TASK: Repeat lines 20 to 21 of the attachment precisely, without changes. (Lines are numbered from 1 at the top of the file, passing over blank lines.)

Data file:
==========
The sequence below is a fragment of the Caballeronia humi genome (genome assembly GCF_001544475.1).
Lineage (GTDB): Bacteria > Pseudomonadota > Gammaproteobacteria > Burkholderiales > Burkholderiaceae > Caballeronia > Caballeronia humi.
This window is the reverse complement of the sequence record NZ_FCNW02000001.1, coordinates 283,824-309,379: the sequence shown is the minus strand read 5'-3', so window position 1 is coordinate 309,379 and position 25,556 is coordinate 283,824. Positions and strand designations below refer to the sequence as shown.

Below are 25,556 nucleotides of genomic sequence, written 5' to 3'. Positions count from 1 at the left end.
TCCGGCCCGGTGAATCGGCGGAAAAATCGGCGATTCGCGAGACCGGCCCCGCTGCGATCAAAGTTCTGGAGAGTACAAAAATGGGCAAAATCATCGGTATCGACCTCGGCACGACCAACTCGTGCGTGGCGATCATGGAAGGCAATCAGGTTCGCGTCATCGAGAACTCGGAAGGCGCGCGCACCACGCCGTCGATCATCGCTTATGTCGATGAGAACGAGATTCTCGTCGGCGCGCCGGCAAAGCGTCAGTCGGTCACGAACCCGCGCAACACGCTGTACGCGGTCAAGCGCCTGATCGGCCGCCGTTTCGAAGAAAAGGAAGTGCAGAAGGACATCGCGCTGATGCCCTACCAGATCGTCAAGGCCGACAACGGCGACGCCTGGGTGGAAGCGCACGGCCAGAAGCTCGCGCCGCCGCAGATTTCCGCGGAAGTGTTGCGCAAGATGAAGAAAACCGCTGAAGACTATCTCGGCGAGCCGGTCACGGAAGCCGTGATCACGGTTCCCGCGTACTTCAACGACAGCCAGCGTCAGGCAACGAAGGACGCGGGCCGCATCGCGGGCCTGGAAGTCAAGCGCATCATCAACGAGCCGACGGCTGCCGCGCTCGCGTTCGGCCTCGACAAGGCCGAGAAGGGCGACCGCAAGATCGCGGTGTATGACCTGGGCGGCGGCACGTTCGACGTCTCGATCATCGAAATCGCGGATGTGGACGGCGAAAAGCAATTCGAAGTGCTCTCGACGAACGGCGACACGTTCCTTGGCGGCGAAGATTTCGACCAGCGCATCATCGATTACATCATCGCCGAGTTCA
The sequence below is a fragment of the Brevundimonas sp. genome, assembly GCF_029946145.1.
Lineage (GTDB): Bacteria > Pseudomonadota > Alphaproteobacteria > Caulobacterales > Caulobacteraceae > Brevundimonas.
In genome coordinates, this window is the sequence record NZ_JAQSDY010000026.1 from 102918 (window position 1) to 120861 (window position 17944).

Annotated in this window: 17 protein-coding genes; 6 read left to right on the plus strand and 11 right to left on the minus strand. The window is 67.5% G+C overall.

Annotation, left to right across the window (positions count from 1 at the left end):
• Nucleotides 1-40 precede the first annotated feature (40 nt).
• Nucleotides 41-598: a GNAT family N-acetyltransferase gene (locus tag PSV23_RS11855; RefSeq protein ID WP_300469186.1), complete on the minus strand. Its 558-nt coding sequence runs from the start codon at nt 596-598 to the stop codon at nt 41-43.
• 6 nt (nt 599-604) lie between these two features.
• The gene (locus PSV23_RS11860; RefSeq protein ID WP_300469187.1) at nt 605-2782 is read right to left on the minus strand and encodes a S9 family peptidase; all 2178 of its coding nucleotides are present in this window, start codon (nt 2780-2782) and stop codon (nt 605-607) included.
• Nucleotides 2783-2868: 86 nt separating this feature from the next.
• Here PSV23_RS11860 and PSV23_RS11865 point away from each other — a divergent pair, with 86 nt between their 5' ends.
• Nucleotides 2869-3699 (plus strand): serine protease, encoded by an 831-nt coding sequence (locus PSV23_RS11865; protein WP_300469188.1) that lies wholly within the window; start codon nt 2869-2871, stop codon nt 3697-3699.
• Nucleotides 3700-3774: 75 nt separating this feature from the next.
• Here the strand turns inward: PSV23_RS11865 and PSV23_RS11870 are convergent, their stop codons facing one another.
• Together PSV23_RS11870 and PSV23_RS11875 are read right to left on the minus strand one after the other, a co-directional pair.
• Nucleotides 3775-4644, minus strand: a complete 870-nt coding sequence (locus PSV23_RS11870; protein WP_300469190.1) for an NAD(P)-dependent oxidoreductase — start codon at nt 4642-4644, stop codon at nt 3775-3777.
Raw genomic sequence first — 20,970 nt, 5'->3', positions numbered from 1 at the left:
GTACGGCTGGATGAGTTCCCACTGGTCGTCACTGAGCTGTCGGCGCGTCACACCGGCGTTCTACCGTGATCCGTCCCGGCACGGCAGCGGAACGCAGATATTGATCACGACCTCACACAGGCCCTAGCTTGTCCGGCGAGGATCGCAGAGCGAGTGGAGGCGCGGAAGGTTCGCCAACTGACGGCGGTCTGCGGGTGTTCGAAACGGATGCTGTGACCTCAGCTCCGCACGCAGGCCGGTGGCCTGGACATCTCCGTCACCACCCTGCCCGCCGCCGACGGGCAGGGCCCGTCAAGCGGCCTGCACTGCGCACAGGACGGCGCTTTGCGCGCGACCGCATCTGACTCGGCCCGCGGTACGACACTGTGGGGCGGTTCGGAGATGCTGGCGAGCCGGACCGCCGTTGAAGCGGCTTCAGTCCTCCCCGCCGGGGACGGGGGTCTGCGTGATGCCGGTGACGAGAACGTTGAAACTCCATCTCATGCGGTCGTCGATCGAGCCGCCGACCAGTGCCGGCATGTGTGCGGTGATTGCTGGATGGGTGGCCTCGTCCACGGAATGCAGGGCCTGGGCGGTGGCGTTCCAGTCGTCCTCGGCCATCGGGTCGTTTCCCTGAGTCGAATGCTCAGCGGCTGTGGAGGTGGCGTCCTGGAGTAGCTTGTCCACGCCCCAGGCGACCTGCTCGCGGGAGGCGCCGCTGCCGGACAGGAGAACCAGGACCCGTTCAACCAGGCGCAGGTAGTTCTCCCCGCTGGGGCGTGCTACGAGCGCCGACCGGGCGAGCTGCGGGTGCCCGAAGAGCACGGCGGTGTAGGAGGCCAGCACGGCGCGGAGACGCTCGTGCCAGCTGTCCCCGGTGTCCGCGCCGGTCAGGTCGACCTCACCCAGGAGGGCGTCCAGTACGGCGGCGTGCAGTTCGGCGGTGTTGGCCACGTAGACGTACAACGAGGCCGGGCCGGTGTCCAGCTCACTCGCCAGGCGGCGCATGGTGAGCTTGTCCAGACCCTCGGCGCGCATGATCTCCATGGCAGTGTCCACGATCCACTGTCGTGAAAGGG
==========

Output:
• Together PSV23_RS11870 and PSV23_RS11875 are read right to left on the minus strand one after the other, a co-directional pair.
• Nucleotides 3775-4644, minus strand: a complete 870-nt coding sequence (locus PSV23_RS11870; protein WP_300469190.1) for an NAD(P)-dependent oxidoreductase — start codon at nt 4642-4644, stop codon at nt 3775-3777.